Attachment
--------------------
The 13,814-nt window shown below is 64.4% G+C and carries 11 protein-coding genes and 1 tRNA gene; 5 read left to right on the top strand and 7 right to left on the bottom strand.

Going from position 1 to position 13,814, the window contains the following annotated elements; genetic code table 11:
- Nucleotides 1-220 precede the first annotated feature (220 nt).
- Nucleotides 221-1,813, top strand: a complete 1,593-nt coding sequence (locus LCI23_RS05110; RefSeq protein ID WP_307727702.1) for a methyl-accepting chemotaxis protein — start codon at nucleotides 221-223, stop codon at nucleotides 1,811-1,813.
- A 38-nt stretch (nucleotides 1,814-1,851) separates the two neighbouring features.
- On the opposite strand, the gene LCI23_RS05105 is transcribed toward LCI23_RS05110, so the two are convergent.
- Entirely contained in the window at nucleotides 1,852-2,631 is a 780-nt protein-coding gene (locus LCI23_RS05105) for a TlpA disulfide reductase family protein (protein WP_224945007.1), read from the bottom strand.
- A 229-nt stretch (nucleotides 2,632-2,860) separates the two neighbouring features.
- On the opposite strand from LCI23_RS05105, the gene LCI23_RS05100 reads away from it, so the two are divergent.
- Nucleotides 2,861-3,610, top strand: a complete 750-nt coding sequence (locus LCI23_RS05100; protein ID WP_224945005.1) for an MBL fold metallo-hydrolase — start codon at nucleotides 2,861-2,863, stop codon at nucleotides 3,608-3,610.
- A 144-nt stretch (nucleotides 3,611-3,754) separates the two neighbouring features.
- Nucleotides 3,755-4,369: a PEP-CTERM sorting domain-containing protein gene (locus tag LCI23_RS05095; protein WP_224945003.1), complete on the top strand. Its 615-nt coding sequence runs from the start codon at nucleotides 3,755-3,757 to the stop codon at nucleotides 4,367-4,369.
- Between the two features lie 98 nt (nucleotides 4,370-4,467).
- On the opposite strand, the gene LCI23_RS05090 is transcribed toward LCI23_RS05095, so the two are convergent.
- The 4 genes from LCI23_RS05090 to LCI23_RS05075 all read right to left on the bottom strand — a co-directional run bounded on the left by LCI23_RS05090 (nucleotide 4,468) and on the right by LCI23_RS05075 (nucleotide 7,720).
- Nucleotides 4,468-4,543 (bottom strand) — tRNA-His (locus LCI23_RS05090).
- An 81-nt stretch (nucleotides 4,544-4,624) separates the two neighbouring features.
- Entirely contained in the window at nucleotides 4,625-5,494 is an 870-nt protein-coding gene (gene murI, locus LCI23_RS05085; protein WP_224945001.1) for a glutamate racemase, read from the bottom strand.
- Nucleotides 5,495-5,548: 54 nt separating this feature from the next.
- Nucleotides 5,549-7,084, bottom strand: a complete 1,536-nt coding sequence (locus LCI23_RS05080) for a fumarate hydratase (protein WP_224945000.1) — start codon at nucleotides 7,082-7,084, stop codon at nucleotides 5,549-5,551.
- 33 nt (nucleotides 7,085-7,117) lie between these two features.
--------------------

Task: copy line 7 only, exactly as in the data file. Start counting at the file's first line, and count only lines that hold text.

- Entirely contained in the window at nucleotides 1,852-2,631 is a 780-nt protein-coding gene (locus LCI23_RS05105) for a TlpA disulfide reductase family protein (protein WP_224945007.1), read from the bottom strand.